تفسیر یک پروژه پیاده سازی برنامه ریزی منابع سازمانی (ERP) از دیدگاه ذینفعان
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Publisher : Elsevier - Science Direct (الزویر - ساینس دایرکت)
Journal : International Journal of Project Management, Volume 24, Issue 1, January 2006, Pages 38–52
ERP-systems are software packages that enable the integration of transactions oriented data and business processes throughout an organisation. ERP-implementation projects can be viewed as processes of organisational change: many problems related to ERP-implementation are related to a misfit of the system with the characteristics of the organisation. This article uses the evidence of a case study to uncover some important dimensions of the organisational change issues related to ERP-projects. The study shows how ERP-implementation can impact the interests of stakeholders of the ERP-system and how these groups may react by influencing the course of events, for example by altering the design and implementation in ways that are more consistent with their interests. Understanding the possible impact of ERP on particular interests of stakeholders may help project managers and others to manage ERP-implementations more effectively.
ERP-systems are commercial software packages that enable the integration of transactions oriented data and business processes throughout an organisation . From a base in manufacturing and financial systems, ERP-systems may eventually allow for integration of inter-organisational supply chains  and . Because these systems affect so many aspects of a company’s internal and external operations, their successful deployment and use are critical to organisational performance and survival. In the case of ERP successful implementation is urgent, since the costs and risks of these technology investments rival their potential pay-offs. Failures of ERP-system implementation projects may lead to bankruptcy , ,  and . A study of 100 projects by Sirkin and Dikel  found that their sponsors considered them successful in only one-third of the cases and that tangible financial impact was achieved in only 37% of cases. A study of Markus et al.  shows that many problems related to ERP-implementation are related to a misfit of the system with the characteristics of the organisation. This is consistent with the finding of Davenport , who argues that ERP ‘tends to impose its own logic on a company’s strategy, culture, and organisation’ which may or may not fit with the existing organisational arrangements. This means that ERP-project can be viewed as an organisational change project, rather than as the replacement of a piece of technology. This article aims to uncover some important dimensions of the organisational change issues around ERP-implementation projects by focusing on how ERP-implementation can impact the interests of stakeholders around the ERP-system and how these groups may react by trying to influence the course of events and to alter the design in ways that are more consistent with their interests. Understanding the possible impact of ERP on particular interests of stakeholders may help project managers and others to manage ERP-implementations more effectively . The paper draws mainly on a two-year study of an organisation that tried to implement an ERP-system in three of its business units.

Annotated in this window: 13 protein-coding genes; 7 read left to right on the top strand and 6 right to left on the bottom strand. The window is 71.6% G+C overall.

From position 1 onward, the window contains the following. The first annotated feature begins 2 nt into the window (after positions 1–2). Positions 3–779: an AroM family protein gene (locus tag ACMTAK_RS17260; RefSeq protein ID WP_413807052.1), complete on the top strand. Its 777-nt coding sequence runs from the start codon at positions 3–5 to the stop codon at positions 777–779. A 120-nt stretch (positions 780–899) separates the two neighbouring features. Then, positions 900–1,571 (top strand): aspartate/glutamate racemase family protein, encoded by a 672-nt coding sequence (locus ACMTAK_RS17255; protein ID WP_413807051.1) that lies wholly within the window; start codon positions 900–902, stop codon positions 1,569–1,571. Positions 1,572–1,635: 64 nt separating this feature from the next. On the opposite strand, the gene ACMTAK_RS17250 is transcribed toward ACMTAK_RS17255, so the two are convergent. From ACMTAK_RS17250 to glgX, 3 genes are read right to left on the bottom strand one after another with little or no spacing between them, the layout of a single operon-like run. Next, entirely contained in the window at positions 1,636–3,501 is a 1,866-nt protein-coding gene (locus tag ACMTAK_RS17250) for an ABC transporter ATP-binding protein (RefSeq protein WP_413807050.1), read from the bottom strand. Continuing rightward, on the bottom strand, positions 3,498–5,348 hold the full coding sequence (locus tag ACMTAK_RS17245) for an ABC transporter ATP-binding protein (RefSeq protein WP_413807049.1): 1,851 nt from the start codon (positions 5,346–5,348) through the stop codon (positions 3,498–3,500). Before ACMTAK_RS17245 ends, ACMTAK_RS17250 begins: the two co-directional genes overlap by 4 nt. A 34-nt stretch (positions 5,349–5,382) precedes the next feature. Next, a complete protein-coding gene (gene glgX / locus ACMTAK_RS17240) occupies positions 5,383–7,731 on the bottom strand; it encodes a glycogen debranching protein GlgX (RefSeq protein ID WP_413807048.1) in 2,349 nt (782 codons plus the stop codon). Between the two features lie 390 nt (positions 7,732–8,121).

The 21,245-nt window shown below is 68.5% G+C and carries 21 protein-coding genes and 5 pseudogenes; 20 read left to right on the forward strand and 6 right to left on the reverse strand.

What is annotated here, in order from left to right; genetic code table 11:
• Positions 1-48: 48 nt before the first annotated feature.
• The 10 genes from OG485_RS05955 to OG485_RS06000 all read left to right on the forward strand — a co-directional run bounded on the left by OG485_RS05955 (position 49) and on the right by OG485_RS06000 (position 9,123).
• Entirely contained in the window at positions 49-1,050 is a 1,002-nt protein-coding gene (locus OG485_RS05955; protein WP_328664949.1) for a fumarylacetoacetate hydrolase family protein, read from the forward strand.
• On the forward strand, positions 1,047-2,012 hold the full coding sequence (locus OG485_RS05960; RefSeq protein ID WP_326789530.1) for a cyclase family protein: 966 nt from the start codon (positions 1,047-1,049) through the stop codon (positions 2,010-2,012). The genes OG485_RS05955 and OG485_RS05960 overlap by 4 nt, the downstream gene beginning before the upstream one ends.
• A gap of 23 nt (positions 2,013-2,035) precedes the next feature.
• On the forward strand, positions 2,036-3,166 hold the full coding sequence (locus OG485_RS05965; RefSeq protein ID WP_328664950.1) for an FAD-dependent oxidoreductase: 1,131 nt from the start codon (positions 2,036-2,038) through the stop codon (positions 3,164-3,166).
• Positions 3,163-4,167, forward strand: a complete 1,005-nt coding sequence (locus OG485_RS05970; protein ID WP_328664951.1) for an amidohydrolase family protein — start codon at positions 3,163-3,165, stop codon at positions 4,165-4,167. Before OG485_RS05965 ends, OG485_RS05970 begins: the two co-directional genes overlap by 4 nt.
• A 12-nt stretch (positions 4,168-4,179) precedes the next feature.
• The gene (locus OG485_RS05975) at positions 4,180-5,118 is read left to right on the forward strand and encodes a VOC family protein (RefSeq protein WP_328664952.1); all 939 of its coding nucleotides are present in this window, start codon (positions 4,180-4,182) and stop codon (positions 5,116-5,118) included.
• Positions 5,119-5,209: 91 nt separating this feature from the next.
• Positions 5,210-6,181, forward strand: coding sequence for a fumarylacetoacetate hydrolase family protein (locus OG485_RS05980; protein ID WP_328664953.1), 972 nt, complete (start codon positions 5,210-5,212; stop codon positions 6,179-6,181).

نتیجه گیری انگلیسی
The case history clearly illustrates that different stakeholders can interpret ERP-systems in different ways, given their own histories, interests, self-images, prospects and views. Some groups perceive the system as a means to realise certain new company wide objectives, while others see the system as a way to regain lost power or as a threat to legitimate local interests. The case study shows how these different interpretations may easily lead to differences about priorities and ways of implementation. These differences are not all clear at the start and are not all expressed and discussed during formal meetings. They are more latent and develop and change over time. The technology is shaped and socially constructed during the process, given all these different perceptions and positions . Finally, some form of closure is achieved in the sense that, for the time being, stakeholders agree on some form of implementation, given the interplay of main stakeholders over time. This closure is not the best solution from the perspective of one the stakeholders, but much more a form of agreement, given the current positions of the main players. ERP-systems are build according certain business models, with an own logic of businesses should operate. They are based on the assumption of integration, control, generic processes and centralisation. This paradigm can fit or misfit with an organisations or with organisational units which may lead to either organisational validity (fit) or organisational invalidity (misfit). Invalidities may lead to a range of problems in the field of business strategy, business processes, people, culture and so forth.